In the mean time, there are some workarounds discussed in #14399, if staying on 0.9.4 for the moment isn't an option.

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cemo commented May 25, 2017

@apparentlymart What is the technical difficulty in this issue? It seems to me current architecture can handle this without so much work, can't it?

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apparentlymart commented May 25, 2017

Indeed I think the work here is not too hard conceptually:

  • New configuration constructs to represent these intermediate values.
  • New graph node types for them, probably similar to the existing implementations of module variables and outputs.
  • New interpolation variable type to reference them.

In this particular case the main blocker is not on this architectural stuff but more on the fact that making this sort of multi-layer change is something we prefer to do carefully and deliberately, and that anything involving configuration warrants a careful design process to ensure that what we produce can be clearly explained and understood.

As I've been mentioning in other issues, we are currently in the early stages of some holistic discussion about next steps for the configuration language, and this is one of the use-cases being considered for it. We prefer to approach this holistically so that we can ensure that all of the configuration language features will meld well together to produce something that is, as a whole, as simple as it can be.

A current sketch I have for the syntax here is as follows, but this is very early and not a firm plan:

locals {
  # locals are visible only within the module where they are defined
  foo = "bar"
  baz = "${local.foo}-baz"
}

module "example" {
  source = "./example"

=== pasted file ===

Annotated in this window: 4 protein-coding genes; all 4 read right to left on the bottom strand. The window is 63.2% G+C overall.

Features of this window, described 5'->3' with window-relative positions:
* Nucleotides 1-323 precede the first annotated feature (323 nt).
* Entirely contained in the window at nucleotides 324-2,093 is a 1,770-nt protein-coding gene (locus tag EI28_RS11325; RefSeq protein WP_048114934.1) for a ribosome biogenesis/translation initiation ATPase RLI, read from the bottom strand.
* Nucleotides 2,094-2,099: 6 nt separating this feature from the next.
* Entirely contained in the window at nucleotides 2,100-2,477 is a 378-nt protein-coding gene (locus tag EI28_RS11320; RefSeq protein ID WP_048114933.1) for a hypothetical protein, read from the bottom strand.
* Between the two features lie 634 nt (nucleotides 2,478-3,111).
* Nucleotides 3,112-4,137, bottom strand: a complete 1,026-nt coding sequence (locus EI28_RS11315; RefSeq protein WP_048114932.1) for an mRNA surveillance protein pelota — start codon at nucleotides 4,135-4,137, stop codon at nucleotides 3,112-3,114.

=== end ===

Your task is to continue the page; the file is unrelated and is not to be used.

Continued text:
# can pass locals to other modules via variables
  foo_baz = "${local.foo}-${local.baz}"
}

Not sure yet if "local" is the right term here. Another one floated was value with the interpolation being val.foo, but that was feeling a little too close to var.foo and thus probably confusing.

Also leaning towards this being a separate construct -- rather than just allowing interpolation in variable defaults -- because that aligns well with the concepts of other languages, where function arguments (populated by the caller) are a distinct idea from local variables (populated by the function code itself).

Again, this is a very early sketch, and not necessarily exactly what this will look like. I expect we'll have more to say on this subject once we get to a more firm place on this language design discussion.

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cemo commented May 25, 2017

@apparentlymart Once again throughout explanation. Thank you for it.

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volak commented May 28, 2017

I used several bits of information from this thread to solidify an ansible inventory file output from terraform.
Its hacky, but doesn't require installing new packages or running any other program

Created a gist for anyone wanting to save some time:
https://gist.github.com/volak/515016139f0014cdfc029c7dd553d597

Looking forward to further updates on intermediate variables - the limitation on count not being able to be computed and not being able to create a map of lists were .. difficult to sort out

jandppw added a commit to peopleware/terraform-ppwcode-modules that referenced this issue Jun 10, 2017

Prepare the Terraform files for using the JavaScript
meta.tf calls the JavaScript in "calculated_meta", and uses hack hashicorp/terraform#4084, "dennybaa commented on Jul 31, 2016" to create intermediate var meta.
This is used to create the meta TXT record in meta.tf, and returned as output in outputs.I.tf. calculated_meta.result.serial is used in soa.tf.

Replaced variable meta with additional_meta, and made it a map again, and removed variable serial.

Added
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practicalint commented Jul 26, 2017

Glad to see this getting addressed. It is obviously a missing feature users are asking for. I found this thread on yet another search of how to workaround this and stop repeating complicated expressions. I came up with the file_template work-around somewhat on my own with hints earlier on, but it is clunky. @apparentlymart you got through the noise to the real root of the problem with the locals solution, as it is not a need to alter "input variables", but rather a need to have scratch areas to do some manipulations within a module execution. Bummer it didn't make the 0.10 release, but I'll look for it following.